Recipient of the 1997 Outstanding Master's Thesis Award - Third Place.
To go to the Graduate Student Award Recipients collection page, click here.
Open Access Thesis
Medical cooperation; Nurse and patient; Nurses--Attitudes;
Healthcare organizations face increasing demands to provide the most efficient and economical care possible. Emerging patient care delivery systems require that front-line RNs take on a broader scope of responsibility for patient care, particularly in the area of delegation. Research identifies that staff RNs experience much difficulty in delegating patient care (Conger, 1993; Hansten & Washburn, 1994). The purpose of this study was to explore RN and LPN perceptions of front-line delegation in their working relationships. In particular, the study sought to: (a) determine how changing roles of RNs and LPNs influenced front-line delegation; (b) answer how RNs viewed front-line delegation in comparison to LPNs; and (c) identify barriers to front-line delegation. The research was a qualitative study utilizing an open-ended interview guide to interview 4 non-managerial RNs and 4 LPNs who worked in a midwestern, mid-sized private hospital. Individual, one hour interviews were audio-taped and transcribed. Data analyses were conducted using the constant comparison technique to record, code, and analyze data. Symbolic interactionism provided a theoretical framework for conducting the study. Results indicate that (a) nursing role changes continued to influence front-line delegation over one year after the hospital's implementation of a new patient care delivery system; (b) RN s and LPNs shared similar perceptions of delegation, including perceived barriers to delegation; and (c) RNs tended to learn delegation skills from vicarious role modeling rather than formal training.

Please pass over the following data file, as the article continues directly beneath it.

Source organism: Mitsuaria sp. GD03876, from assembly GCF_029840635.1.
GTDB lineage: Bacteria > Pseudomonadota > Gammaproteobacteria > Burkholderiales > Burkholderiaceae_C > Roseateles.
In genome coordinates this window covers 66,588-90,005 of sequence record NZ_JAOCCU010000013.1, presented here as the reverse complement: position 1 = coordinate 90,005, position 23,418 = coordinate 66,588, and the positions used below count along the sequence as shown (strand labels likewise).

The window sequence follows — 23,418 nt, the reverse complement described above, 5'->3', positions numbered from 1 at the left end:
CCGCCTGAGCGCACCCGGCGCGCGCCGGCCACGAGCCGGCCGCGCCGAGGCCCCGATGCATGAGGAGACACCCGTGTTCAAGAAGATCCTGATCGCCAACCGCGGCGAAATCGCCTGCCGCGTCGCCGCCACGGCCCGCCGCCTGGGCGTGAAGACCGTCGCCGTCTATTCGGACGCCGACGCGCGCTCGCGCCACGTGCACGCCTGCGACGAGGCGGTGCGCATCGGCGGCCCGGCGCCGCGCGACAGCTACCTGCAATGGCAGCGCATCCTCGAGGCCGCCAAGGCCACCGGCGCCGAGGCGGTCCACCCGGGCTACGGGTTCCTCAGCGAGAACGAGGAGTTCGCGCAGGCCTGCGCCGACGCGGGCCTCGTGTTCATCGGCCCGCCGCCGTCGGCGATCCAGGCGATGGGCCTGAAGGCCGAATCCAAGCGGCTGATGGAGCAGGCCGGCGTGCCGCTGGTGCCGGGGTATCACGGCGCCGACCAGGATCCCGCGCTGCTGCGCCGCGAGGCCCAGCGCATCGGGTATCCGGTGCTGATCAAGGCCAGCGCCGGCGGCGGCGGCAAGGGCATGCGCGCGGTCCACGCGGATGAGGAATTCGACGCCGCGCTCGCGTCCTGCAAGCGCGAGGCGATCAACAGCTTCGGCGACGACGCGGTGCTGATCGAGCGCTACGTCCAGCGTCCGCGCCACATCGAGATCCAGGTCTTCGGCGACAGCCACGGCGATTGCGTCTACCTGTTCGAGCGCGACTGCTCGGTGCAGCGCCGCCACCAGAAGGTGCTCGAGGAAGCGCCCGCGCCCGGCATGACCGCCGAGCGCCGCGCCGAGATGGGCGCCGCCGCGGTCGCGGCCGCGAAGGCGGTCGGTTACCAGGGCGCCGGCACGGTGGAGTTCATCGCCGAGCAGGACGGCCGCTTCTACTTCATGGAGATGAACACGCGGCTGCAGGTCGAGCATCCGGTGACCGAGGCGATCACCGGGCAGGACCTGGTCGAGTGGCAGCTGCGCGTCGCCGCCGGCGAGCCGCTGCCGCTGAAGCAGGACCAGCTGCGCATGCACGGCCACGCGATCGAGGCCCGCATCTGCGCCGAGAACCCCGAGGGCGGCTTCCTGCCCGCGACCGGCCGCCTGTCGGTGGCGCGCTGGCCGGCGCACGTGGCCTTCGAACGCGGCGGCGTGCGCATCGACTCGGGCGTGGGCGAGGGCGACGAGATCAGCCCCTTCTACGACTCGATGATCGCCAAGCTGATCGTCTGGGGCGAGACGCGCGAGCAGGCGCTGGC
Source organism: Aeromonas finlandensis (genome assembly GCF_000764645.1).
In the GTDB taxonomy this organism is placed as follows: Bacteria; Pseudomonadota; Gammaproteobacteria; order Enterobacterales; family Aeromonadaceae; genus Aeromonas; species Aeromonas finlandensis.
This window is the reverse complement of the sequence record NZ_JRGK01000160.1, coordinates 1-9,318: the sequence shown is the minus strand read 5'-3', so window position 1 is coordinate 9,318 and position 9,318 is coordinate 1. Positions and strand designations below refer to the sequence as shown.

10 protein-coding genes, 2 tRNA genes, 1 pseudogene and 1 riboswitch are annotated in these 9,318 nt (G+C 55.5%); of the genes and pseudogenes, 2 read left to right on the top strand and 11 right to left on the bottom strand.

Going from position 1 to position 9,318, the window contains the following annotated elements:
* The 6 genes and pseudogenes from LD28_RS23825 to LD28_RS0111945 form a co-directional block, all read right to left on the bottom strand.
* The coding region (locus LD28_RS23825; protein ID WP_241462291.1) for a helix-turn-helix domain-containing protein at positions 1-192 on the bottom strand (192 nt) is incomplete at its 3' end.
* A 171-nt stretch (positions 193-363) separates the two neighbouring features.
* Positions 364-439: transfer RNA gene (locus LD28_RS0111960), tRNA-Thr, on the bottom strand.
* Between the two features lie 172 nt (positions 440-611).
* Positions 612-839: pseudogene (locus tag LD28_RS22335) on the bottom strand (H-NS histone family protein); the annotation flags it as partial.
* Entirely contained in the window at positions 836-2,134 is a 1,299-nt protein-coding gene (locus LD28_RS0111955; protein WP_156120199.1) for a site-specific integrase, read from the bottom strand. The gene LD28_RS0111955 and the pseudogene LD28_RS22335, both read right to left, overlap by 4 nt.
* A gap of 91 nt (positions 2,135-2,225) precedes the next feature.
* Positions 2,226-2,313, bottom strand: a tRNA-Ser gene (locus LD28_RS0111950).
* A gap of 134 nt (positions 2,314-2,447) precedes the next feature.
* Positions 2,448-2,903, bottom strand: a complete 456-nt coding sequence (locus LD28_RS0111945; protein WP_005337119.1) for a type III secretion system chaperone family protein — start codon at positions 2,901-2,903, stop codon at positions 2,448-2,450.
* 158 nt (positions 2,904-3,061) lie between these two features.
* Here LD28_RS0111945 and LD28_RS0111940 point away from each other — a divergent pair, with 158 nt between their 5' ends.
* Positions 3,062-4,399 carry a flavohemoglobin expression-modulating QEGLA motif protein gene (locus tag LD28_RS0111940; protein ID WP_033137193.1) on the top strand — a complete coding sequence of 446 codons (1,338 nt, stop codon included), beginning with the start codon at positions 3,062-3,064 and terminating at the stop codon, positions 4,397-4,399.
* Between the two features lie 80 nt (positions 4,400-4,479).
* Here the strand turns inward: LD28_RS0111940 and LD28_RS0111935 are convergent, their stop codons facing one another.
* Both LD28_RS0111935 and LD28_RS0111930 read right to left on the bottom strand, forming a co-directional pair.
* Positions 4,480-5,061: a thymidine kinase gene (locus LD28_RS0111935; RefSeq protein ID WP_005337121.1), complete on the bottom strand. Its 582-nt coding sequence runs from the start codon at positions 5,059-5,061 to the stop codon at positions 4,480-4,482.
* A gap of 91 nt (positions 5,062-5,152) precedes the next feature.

Year of Submission
Year of Award
Master of Arts
School of Health, Physical Education, and Leisure Services
Debra Jordan, Chair, Thesis Committee
1 PDF file (VII, 74 pages)
©1996 Martha E. Colwell
Colwell, Martha E., "RN and LPN perceptions of front-line delegation" (1996). Theses and Dissertations @ UNI. 667.